Bouncing back from an Unexpected Bill.

Expect the Unexpected

Nobody likes unexpected bills. They can completely throw you off balance. When the bill is substantial, they do a lot more than upsetting your plan. They can dramatically affect your financial stability. One day you’re getting ready for your Christmas shopping, and the next your unexpected bill is making you even question whether you can or should celebrate Christmas this year.

Don’t panic. When your financial stability is at risk, there are always solutions for you to get back control. One word of warning, though: Taking back control might take some time, depending on the amount you’ve had to pay. But it’s not an impossible thing.  

Why was it unexpected?

Firstly, it seems essential to understand that unexpected bills are a lot more common than you might think. In fact, two-thirds of the population are affected by unanticipated bills of over £3,000. Why does this happen? The most common reason for an unexpected invoice is that you forgot to plan for it. However, more often than not, they are the result of an unforeseeable event. When your boiler suddenly stops working, for instance, the costs of repair are something you couldn’t have forecast. Similarly, if your car is involved in an accident, it’s fair to say, that you had no way of planning for it.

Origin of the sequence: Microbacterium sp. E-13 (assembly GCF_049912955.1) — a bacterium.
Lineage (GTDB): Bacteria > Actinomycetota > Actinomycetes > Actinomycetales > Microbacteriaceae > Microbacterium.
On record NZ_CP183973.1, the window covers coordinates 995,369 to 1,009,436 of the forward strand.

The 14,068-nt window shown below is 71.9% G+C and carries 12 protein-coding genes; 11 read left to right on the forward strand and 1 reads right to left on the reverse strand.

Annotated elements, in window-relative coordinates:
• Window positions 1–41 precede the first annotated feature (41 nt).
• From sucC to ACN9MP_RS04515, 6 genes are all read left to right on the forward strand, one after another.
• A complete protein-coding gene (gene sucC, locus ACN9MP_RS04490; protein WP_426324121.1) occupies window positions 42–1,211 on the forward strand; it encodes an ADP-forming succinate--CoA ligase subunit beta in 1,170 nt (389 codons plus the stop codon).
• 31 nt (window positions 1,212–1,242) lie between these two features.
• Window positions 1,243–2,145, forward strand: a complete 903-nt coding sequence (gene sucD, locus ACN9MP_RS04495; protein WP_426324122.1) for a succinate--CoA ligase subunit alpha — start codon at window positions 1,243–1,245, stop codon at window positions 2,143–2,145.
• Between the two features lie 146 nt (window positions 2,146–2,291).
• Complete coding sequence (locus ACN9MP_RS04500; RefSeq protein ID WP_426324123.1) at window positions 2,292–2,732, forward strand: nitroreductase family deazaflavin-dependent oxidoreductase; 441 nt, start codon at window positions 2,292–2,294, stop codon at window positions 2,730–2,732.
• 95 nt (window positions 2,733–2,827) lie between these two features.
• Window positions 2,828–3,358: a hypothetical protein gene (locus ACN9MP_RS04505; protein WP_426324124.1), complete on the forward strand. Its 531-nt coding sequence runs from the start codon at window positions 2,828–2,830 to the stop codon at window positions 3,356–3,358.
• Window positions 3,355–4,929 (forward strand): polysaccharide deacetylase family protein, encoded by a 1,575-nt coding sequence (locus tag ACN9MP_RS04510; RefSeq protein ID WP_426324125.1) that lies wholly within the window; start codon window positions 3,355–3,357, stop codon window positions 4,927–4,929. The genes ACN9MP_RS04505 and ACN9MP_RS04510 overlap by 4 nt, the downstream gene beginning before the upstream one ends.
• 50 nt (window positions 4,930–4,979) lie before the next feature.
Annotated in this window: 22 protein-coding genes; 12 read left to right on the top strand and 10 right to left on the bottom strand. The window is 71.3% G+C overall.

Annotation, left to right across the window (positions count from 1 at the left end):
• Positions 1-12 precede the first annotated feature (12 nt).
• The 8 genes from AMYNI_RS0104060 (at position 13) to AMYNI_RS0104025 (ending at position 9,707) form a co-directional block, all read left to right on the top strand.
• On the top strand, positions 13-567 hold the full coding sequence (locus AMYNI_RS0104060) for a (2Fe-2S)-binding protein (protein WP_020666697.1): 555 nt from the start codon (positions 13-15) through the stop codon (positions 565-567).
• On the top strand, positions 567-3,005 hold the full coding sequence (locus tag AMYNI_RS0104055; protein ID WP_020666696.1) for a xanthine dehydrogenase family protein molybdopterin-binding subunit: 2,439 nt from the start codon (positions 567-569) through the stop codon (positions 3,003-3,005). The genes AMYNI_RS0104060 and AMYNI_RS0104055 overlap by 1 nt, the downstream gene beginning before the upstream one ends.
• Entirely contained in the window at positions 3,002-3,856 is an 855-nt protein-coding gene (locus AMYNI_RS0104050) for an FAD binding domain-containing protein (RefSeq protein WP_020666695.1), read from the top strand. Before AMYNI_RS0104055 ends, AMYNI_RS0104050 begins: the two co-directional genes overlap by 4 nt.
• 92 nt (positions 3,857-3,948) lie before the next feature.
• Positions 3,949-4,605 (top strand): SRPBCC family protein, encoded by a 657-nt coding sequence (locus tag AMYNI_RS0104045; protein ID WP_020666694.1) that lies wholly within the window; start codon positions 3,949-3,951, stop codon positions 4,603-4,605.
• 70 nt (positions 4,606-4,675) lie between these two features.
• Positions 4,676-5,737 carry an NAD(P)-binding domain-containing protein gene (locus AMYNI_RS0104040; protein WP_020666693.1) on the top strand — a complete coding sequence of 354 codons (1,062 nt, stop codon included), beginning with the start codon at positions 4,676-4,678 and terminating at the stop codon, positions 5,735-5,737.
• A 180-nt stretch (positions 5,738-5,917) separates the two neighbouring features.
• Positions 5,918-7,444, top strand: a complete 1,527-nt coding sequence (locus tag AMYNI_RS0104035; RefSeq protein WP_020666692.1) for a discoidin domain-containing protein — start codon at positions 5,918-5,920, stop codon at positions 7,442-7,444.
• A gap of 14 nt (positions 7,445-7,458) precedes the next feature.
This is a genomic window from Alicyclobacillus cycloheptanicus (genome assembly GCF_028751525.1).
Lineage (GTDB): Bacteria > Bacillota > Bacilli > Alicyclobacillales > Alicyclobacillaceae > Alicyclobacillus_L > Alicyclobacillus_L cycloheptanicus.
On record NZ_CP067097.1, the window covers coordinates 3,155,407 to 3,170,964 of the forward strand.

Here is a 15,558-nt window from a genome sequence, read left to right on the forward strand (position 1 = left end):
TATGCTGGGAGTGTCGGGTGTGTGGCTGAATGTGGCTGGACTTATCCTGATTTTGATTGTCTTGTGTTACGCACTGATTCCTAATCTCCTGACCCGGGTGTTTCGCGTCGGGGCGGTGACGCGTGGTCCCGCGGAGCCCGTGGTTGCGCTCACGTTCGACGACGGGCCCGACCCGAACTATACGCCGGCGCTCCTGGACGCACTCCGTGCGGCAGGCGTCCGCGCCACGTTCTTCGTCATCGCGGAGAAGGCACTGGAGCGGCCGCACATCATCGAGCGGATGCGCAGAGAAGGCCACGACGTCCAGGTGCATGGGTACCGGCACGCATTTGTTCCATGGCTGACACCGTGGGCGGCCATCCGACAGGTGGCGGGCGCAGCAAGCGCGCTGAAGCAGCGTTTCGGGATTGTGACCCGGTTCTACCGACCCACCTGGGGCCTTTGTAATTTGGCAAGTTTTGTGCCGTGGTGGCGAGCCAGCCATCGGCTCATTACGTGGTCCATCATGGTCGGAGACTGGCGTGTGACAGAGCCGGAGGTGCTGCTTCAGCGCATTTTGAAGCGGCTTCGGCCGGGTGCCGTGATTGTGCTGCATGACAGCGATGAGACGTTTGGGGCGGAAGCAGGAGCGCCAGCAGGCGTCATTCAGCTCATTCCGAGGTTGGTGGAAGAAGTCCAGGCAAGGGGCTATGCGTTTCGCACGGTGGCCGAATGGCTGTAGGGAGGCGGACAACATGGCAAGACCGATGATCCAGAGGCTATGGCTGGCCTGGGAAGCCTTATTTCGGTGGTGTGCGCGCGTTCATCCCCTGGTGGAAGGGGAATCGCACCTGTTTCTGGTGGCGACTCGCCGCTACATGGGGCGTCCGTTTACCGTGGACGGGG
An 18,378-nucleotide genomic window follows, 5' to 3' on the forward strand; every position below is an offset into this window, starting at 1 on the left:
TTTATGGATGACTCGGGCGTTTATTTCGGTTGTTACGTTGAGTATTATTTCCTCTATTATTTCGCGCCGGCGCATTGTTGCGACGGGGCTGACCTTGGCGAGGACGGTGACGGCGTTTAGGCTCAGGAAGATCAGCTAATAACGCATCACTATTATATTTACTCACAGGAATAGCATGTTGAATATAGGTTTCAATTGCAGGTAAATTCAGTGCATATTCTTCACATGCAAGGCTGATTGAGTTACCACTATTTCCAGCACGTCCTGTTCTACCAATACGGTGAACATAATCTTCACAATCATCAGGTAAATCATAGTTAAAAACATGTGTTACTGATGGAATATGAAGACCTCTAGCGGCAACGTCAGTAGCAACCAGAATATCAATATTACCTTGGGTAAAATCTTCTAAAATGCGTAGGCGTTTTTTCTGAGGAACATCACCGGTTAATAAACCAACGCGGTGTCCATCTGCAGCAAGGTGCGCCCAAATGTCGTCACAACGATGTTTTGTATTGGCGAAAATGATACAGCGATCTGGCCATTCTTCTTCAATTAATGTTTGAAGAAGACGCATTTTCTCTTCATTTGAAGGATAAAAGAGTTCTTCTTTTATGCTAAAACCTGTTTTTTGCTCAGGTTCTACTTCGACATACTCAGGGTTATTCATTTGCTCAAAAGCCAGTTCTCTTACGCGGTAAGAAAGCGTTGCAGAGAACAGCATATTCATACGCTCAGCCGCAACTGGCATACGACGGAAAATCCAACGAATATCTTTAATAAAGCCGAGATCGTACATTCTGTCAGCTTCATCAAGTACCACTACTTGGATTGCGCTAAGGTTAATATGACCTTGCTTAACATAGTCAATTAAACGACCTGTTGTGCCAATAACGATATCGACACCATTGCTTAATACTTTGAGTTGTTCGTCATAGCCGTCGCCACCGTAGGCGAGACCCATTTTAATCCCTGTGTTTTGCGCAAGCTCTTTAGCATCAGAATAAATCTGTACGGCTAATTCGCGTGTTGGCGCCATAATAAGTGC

What’s the help available?

Not all unanticipated invoices need to be expensive. Some might turn out to be a lot cheaper than you thought, and can, therefore, be quickly sorted out. Others, however, will require additional support. When you don’t have the funds to cover your bills, you need to look out for borrowing options. For short-term payments, you can only look into a limited range of alternatives, from guarantor loans where a relative or friend acts as a guarantor for you, to payday loans that are based on your credit history. You can alternatively also borrow directly from friends and relatives to raise money rapidly.

Repaying your loan or debt

Once the bill is paid, the next priority for you is to repay your debt or your loan as effectively and safely as possible. In other words, now’s the time to start a thrifty lifestyle and save on your main outgoings. You don’t always need to be frugal in your choices, all it takes to make it work is to be savvy when you shop. For instance, you could slash up to £1,500 off your yearly grocery bill just by choosing the cheapest alternative – aka the value product.

A lesson for the future

Finally, going forward, you need to embrace the potential of an emergency fund. By this point, if you’re in the process of repaying your short-term loan, you’re probably used to a mindful lifestyle. Don’t give up your good habits once the loan is repaid. Create a saving routine, directly linked to a saving account so that you can face most eventualities. As a rule of the thumb, if you’re in your early 30s, you should keep a minimum of 6 months savings based on your monthly expenses.

Nobody can dodge a financial hit. But you can learn valuable lessons about finance management, saving strategies and debt repayment in the process. 


Besides, it’s never too late to start an emergency fund and protect your family, if you haven’t already.


Dr Alex Koh
Founder and CEO of
Family Finance Made Simple

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